Major ecumenical events mark Oscar Romero anniversary

Archbishop Oscar Romero

Archbishop Oscar Romero

In the coming weeks senior clergy from the Catholic, Anglican, Methodist and other Christian Churches will be marking the thirtieth anniversary of the martyrdom of Archbishop Oscar Romero.

On 24 March 1980 Oscar Romero, the Archbishop of San Salvador in Central America, was shot dead whilst celebrating Mass. He paid the ultimate price for having preached the Christian Gospel, speaking out on behalf of the poor in his native El Salvador, a country then split by civil war and governed by a regime that clung to power through military force.

At his appointment as Archbishop in 1977 many had expected Monsignor Romero to be a conservative and bookish leader of the country’s Catholic population. However, the assassination of priests and laity who had denounced the crimes of the junta forced him to realise that following the Gospel of Jesus Christ would bring him directly into opposition with those who exploited power.

In his preaching, radio broadcasts and writings, Archbishop Romero called for Salvadoreans to live in peace, for the government to defend the rights of the poor and marginalised, and for the military to behave justly. His prophetic message provoked the ruling classes and Oscar Romero received numerous death threats. In March 1980 those threats became a reality.

Since his death millions of Christians have recognised Romero as a modern-day martyr. His passionate preaching of God’s love for all, in season and out of season, was never compromised. Pope John Paul II prayed at Romero’s tomb, and Pope Benedict XVI has said it is his hope that the Servant of God will soon be beatified. Not only Roman Catholics but Christians of many denominations regard Romero as a patron saint-in-waiting for the justice and peace movement.

Thirty years after his martyrdom, Christians around the world will be marking Oscar Romero’s witness to Christ through his life and death. Many devotees and Church leaders will gather in El Salvador for a special celebration with the new Head of State, Mauricio Funes, who has dedicated his presidency to the memory of Romero. Among the Christian leaders from Britain taking part will be the Archbishop of Birmingham, Bernard Longley, and the Bishop of Leeds, Arthur Roche.

Meanwhile here in Britain there will be two major ecumenical services, as well as special Masses in more than a dozen dioceses. Some of these liturgies have been organised by CAFOD, religious orders such as the Carmelites (Romero was shot in a Carmelite chapel), and the Archbishop Romero Trust ( established in 2006 to promote awareness of Romero’s life and to support social justice initiatives in Latin America which carry forward his legacy.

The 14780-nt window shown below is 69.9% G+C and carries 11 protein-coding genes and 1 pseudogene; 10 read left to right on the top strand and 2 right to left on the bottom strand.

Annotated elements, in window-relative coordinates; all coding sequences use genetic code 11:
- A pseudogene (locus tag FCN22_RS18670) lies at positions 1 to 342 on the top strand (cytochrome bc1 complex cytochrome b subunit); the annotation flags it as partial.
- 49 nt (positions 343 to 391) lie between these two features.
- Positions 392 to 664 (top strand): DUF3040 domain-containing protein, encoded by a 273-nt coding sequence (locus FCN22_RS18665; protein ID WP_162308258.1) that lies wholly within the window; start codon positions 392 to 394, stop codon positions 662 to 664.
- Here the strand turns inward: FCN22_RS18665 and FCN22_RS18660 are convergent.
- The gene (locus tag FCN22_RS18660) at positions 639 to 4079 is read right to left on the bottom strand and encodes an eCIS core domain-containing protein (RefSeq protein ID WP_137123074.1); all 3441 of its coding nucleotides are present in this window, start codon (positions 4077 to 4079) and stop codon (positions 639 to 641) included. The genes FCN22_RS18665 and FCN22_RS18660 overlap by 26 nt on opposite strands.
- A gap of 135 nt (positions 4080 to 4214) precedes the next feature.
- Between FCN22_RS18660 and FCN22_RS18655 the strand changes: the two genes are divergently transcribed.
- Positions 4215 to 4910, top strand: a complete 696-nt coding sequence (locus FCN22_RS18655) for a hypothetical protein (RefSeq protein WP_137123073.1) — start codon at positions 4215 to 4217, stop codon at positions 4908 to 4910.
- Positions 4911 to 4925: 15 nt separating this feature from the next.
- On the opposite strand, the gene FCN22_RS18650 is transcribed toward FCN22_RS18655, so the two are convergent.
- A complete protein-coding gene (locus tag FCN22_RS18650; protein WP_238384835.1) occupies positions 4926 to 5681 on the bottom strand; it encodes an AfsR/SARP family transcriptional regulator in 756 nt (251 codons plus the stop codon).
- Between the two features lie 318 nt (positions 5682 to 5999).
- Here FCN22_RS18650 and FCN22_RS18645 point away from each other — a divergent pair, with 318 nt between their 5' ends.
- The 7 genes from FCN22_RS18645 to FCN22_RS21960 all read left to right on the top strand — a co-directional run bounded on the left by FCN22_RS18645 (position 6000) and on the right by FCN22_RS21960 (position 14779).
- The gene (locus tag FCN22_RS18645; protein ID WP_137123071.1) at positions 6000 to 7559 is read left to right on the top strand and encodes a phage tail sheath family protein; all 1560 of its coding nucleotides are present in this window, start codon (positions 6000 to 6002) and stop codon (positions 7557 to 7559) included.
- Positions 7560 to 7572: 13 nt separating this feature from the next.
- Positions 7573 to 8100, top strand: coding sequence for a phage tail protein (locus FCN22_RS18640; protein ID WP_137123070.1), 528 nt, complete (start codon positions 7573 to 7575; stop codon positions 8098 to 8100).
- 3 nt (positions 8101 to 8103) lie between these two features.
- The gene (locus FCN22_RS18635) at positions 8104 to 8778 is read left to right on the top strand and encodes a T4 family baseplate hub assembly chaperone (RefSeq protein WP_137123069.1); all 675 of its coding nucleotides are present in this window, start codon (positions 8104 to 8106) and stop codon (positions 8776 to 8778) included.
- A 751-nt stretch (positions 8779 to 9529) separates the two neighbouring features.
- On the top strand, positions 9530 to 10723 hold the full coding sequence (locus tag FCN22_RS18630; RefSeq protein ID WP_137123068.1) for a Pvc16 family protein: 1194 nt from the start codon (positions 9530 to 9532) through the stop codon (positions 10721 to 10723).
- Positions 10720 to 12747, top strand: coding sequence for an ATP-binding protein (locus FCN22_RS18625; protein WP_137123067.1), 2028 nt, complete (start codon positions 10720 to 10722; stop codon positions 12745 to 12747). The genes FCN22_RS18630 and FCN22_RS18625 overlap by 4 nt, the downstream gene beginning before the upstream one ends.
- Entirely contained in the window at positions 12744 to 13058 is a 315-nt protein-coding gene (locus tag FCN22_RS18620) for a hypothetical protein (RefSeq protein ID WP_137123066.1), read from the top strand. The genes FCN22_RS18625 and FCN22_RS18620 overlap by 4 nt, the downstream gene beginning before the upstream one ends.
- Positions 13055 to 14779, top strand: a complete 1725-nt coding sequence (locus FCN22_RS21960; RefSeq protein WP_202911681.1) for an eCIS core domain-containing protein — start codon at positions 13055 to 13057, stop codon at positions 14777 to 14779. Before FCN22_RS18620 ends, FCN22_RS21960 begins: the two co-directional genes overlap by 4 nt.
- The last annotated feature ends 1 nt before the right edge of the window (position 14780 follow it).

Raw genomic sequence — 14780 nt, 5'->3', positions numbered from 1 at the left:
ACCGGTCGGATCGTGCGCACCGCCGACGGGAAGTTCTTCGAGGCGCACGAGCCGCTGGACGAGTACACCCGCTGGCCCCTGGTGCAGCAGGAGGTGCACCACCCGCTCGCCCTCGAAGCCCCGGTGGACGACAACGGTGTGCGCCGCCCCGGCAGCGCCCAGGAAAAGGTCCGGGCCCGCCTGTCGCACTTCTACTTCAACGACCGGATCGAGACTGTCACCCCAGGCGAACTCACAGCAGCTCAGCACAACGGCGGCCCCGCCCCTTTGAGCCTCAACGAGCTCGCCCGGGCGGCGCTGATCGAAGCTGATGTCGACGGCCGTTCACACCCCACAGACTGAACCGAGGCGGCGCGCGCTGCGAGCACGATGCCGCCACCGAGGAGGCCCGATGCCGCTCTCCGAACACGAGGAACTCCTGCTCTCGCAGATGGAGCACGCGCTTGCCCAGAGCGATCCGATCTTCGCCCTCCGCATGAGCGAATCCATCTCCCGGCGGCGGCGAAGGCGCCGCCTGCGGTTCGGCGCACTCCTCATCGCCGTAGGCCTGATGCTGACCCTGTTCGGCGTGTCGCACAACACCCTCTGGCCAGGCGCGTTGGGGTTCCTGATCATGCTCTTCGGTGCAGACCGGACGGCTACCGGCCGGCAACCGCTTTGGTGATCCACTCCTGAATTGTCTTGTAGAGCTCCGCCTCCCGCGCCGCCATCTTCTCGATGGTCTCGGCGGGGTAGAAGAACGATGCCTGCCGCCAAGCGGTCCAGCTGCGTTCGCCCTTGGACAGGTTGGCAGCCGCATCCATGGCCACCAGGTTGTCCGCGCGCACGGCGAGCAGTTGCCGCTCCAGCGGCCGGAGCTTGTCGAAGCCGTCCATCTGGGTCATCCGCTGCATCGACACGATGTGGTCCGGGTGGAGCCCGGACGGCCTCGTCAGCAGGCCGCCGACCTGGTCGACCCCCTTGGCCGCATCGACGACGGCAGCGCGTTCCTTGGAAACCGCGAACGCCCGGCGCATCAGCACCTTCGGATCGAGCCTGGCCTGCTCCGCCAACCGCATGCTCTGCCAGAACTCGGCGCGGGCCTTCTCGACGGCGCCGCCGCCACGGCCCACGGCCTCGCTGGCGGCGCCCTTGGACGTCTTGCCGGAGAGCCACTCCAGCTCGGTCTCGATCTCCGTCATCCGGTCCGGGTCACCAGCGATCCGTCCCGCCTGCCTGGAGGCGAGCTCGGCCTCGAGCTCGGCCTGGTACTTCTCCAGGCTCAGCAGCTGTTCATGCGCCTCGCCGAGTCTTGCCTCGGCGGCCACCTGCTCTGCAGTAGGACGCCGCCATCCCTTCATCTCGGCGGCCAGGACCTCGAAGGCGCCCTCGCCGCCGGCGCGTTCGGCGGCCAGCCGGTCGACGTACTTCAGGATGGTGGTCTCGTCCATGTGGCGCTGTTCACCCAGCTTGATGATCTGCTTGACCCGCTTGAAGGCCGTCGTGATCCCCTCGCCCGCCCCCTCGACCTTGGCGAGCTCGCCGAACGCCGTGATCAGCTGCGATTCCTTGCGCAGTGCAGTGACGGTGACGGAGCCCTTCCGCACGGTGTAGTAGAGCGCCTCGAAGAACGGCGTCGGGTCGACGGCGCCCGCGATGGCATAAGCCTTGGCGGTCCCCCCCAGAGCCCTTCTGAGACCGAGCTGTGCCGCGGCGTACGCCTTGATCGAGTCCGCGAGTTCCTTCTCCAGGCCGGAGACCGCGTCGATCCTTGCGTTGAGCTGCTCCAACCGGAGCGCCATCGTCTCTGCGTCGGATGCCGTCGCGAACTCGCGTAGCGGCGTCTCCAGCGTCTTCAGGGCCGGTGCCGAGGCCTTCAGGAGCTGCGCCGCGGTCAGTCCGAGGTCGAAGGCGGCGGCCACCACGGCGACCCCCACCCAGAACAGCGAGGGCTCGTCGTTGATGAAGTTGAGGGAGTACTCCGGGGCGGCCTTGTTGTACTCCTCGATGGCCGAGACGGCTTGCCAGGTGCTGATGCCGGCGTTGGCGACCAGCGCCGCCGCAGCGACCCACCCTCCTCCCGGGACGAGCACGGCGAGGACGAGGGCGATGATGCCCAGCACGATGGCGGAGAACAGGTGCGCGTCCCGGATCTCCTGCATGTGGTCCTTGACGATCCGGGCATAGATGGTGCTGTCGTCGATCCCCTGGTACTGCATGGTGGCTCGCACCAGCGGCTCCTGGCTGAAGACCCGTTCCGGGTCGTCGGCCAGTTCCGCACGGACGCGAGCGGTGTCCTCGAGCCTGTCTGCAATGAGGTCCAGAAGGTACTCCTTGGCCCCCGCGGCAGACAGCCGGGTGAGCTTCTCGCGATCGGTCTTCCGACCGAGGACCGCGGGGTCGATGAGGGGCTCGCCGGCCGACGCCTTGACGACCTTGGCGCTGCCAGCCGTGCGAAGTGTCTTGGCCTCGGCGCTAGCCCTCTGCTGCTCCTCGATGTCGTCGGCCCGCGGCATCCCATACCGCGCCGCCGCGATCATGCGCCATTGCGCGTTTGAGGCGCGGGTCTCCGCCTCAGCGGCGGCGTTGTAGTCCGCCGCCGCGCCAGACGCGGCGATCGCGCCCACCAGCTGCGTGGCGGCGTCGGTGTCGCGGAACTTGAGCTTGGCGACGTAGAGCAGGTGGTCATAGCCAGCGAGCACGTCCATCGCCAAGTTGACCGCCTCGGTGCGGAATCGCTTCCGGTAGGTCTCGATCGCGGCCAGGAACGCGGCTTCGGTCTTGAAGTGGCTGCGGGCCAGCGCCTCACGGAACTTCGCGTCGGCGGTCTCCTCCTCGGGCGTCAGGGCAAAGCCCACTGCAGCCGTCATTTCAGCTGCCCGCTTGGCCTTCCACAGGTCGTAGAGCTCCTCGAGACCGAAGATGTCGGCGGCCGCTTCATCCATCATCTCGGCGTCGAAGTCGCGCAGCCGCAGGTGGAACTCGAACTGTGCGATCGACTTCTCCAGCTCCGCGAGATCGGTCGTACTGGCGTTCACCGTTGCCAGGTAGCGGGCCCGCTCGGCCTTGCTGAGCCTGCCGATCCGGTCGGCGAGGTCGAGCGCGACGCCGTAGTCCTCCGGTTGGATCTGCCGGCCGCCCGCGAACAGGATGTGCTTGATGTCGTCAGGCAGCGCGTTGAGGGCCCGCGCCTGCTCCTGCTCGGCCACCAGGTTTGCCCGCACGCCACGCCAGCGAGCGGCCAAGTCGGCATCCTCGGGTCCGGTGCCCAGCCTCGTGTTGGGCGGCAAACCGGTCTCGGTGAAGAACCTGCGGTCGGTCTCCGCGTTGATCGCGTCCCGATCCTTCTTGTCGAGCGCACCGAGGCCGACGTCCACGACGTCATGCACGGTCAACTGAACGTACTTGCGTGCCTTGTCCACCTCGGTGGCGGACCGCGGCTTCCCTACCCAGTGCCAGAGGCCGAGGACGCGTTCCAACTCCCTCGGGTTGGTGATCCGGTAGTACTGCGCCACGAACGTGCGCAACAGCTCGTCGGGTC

On Saturday 20th March the first major ecumenical service will take place in York Minster at 11am. This Liturgy of the Word will be led by two patrons of the Romero Trust, the Archbishop of St Andrews and Edinburgh Cardinal Keith O’Brien, and the Archbishop of York John Sentamu. Also taking part will be the Roman Catholic Bishop of Middlesbrough, Terence Drainey, and the President of the Methodist Conference, David Gamble.

The second major ecumenical service will take place a week later on Sunday 28 March (Palm Sunday) at 6.30pm in Westminster Abbey. Again two patrons of the Trust will lead the service, the Archbishop of Canterbury Rowan Williams who will preach, and Cardinal Cormac Murphy-O’Connor. They will be joined by the Archbishop of Westminster, Vincent Nichols, and the Superintendent Minister of Wesley’s Chapel, Revd. the Lord Leslie Griffiths. The service will include the laying of a wreath underneath Archbishop Romero’s statue over the Abbey’s West Door.

On the day of the anniversary itself, Wednesday 24 March, Cardinal Keith O’Brien will preside at a special Mass in Edinburgh Cathedral at 7pm at which Bishop Maurice Taylor will preach, whilst in London Archbishop Vincent Nichols will celebrate Mass in honour of Romero in Westminster Cathedral at 5.30pm. This Mass will be sponsored by CAFOD, Pax Christi, Progressio, Westminster Justice and Peace Commission, and the Archbishop Romero Trust.

Additionally services will be celebrated in St George’s Cathedral in Southwark, St Chad’s Cathedral in Birmingham, Brentwood Cathedral, and various other places (details are listed on the Romero Trust website). The Bishop of East Anglia, Michael Evans - himself a trustee of the Romero Trust – has organised a whole week of Romero commemorative events. The Anglican Cathedral in Norwich will celebrate Choral Evensong on 21 March in honour of Romero after which both Bishop Evans and his Anglican counterpart Graham James will give short talks.

Justice and peace commissions of various dioceses in England, Wales and Scotland are likewise organising liturgies and talks about Romero from mid-February onwards.

The new website of the Archbishop Romero Trust – – was launched on 5 February, making available various Romero-related resources including English translations of the Archbishop’s homilies.

A new biography by Scott Wright entitled Oscar Romero and the Communion of Saints and published by Orbis Books has its London launch on 23 February and will be available from religious bookshops soon afterwards.

The ground-swell of devotion to Archbishop Romero at grass-roots level, combined with the appreciation by his fellow bishops of Romero’s preaching of the Gospel message, is a hopeful sign that his beatification will soon take place.

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